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Poverty, Income Inequality and Economic Growth in U.S. Counties: - page 24 / 33





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counties as ones with per capita income of less than $16,707.13 Since the counties are

ordered based on their real per capita income, they are not necessarily contiguous to each

other. Thus, the spatial models, which employ the contiguity matrix, are not appropriate

to test this hypothesis. Columns (1) and (2) in table 4 therefore gives the results of OLS

regression for poor counties and rich counties, respectively. The standard errors are

clustered by state to account for unobserved correlation of errors within a given state.

Results from table 4 show that the coefficient estimate on initial level of real per

capita income is the same for rich and poor counties, and is equal to the one obtained for

all counties taken together (Table 2). This result implies that irrespective of whether

counties are rich or poor, the poorer ones catch up with the relatively richer ones at a

similar rate. Initial level of income inequality and poverty negatively affects economic

growth in poor counties.

For rich counties, initial level of inequality reduces subsequent economic growth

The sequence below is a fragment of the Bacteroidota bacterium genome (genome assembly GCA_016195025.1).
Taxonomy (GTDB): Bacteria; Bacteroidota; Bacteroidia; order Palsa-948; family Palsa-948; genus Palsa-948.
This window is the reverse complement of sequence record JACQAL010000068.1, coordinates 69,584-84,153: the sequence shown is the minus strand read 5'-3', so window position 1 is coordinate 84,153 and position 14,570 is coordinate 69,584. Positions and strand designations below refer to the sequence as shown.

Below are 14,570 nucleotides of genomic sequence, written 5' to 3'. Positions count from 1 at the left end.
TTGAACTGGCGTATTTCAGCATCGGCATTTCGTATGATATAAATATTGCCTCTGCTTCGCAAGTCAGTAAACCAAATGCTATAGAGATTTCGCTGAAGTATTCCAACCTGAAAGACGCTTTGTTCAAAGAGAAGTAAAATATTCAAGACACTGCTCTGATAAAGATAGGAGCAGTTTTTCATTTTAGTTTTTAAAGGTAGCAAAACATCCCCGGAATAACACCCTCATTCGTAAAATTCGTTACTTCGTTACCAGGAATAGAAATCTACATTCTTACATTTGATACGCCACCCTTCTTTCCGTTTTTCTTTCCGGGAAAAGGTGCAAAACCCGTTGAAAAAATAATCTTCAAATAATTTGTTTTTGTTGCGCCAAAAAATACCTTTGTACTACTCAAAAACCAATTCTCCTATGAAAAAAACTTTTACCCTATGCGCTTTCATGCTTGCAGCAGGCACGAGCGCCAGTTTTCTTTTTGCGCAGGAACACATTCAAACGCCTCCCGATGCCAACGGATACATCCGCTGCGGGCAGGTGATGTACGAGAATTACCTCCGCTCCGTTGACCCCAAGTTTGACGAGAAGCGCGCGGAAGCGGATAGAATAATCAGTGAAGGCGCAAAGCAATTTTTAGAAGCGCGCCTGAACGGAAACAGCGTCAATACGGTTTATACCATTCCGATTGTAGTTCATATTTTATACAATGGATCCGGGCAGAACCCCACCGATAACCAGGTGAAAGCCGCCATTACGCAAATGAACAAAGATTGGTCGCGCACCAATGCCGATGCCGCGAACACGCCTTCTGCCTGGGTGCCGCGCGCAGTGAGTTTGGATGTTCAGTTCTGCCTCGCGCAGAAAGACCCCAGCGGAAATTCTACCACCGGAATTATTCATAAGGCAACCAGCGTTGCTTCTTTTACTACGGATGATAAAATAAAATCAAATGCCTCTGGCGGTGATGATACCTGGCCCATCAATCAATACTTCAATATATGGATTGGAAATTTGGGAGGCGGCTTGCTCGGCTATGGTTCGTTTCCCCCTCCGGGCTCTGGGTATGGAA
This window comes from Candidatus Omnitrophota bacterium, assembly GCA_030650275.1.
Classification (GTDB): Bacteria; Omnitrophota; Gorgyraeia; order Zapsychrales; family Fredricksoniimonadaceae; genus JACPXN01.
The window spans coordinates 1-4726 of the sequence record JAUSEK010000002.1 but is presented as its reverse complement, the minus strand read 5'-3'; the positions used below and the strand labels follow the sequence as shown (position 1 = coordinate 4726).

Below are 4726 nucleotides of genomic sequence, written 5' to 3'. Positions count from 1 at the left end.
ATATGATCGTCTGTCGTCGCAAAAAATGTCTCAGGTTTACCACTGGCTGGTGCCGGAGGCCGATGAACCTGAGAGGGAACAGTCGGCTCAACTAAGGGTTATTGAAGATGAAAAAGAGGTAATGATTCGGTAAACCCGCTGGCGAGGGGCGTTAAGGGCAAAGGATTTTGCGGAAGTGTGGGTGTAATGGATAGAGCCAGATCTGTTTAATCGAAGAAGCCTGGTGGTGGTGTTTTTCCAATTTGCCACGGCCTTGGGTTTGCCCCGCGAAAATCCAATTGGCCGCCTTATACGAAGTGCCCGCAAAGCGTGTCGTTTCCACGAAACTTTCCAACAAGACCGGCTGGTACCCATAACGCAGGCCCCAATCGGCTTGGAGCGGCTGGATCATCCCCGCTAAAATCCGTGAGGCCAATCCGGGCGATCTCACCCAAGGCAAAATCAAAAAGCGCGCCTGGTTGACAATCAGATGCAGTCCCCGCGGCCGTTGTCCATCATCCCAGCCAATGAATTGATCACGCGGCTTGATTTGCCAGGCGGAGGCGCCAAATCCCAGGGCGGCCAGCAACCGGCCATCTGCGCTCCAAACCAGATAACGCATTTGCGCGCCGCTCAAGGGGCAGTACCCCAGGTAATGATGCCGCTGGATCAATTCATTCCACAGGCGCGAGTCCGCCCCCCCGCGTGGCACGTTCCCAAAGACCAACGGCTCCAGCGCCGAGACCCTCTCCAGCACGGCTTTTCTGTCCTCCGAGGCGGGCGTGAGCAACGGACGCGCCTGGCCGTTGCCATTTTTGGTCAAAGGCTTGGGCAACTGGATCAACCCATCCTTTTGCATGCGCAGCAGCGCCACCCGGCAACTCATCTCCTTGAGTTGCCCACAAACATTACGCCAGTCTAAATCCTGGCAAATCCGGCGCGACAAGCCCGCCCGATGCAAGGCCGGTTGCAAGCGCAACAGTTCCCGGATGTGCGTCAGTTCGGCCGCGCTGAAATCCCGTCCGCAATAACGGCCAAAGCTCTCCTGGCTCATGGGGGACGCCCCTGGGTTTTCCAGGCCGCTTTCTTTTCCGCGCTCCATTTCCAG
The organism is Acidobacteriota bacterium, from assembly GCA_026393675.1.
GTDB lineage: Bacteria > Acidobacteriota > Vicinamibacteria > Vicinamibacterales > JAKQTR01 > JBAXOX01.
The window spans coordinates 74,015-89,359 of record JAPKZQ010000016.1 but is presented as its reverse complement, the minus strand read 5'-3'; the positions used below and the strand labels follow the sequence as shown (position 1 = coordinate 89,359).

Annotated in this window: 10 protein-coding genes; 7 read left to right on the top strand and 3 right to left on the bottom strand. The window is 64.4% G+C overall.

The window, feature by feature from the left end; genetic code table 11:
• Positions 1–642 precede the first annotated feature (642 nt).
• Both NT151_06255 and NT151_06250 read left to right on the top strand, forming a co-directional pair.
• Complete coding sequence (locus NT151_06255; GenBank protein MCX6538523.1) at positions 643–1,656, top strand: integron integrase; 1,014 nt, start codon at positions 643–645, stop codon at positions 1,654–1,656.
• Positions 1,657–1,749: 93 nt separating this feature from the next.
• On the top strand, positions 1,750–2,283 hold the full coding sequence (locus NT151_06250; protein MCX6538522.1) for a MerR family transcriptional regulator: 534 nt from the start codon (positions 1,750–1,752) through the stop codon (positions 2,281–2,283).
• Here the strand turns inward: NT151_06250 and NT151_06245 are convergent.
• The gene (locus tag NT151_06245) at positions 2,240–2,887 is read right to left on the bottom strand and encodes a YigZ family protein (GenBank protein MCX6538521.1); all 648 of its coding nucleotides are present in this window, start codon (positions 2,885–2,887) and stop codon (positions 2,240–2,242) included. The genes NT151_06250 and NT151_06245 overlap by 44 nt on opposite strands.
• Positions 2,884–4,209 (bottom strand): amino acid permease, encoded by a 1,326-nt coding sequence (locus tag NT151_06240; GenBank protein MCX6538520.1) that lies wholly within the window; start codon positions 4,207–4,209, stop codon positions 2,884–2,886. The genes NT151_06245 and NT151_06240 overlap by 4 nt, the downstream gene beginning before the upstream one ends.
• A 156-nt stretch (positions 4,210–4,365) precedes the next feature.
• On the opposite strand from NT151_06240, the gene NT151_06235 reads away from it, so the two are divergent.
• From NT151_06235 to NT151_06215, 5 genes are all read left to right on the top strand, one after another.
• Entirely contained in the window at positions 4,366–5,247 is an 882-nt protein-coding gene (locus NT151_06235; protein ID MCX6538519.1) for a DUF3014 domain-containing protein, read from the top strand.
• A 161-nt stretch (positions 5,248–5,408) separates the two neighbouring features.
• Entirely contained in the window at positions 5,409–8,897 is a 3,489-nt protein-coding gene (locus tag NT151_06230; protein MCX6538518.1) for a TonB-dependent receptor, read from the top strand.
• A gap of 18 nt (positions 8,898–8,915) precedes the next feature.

and the coefficient estimate is statistically significant at less than 1% level. However,

initial level of poverty increases economic growth in rich counties although the

coefficient estimate is not statistically significant. The high correlation between initial

level of poverty and income inequality of 0.76 in rich counties (as against 0.49 for poor

counties) could possibly cause the coefficient estimates on poverty to be positive in rich

counties. On excluding initial income inequality from the model, I get the coefficient

estimate on initial level of poverty to be negative, which is statistically significant at the

5% level.14 The models explain 79% and 64% of variation in growth rates in poor and

13 The cut-off’s are selected to have roughly equal number of observation under each category (1450 in each). I once again use equation (3); however, estimate it separately for rich and poor counties.

14 Including income inequality and leaving out poverty also gives a negative sign on the coefficient estimate of income inequality, which is statistically significant at the 1% level.


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